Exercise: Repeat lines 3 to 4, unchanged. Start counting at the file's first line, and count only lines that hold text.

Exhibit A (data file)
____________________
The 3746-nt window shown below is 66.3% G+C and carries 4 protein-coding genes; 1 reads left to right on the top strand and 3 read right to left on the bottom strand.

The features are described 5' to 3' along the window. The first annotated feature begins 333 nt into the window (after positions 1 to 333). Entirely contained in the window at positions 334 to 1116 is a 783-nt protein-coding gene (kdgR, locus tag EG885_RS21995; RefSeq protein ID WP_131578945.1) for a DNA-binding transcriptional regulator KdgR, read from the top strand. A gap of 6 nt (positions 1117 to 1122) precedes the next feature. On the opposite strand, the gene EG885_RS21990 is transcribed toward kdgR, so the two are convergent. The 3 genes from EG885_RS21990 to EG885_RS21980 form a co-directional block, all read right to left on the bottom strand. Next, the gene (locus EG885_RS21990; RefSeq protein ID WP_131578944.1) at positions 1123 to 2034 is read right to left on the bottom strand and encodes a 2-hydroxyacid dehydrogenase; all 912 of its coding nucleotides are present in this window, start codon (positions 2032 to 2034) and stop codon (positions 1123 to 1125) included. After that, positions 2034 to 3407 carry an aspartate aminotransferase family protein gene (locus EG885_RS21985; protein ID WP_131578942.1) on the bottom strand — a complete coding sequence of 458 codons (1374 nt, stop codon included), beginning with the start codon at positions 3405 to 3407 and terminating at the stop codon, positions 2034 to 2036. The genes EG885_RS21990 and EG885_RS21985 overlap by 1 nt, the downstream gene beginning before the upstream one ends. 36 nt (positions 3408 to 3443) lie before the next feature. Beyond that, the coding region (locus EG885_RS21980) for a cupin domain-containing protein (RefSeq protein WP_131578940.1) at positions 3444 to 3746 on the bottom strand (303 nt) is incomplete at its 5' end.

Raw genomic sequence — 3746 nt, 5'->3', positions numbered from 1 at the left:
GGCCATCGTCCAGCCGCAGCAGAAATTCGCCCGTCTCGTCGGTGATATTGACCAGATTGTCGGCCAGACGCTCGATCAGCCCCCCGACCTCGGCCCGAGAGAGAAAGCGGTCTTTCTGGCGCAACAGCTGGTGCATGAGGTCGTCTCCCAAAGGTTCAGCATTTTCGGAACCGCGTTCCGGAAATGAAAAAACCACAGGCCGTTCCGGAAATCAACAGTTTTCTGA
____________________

Raw genomic sequence — 3746 nt, 5'->3', positions numbered from 1 at the left:
GGCCATCGTCCAGCCGCAGCAGAAATTCGCCCGTCTCGTCGGTGATATTGACCAGATTGTCGGCCAGACGCTCGATCAGCCCCCCGACCTCGGCCCGAGAGAGAAAGCGGTCTTTCTGGCGCAACAGCTGGTGCATGAGGTCGTCTCCCAAAGGTTCAGCATTTTCGGAACCGCGTTCCGGAAATGAAAAAACCACAGGCCGTTCCGGAAATCAACAGTTTTCTGA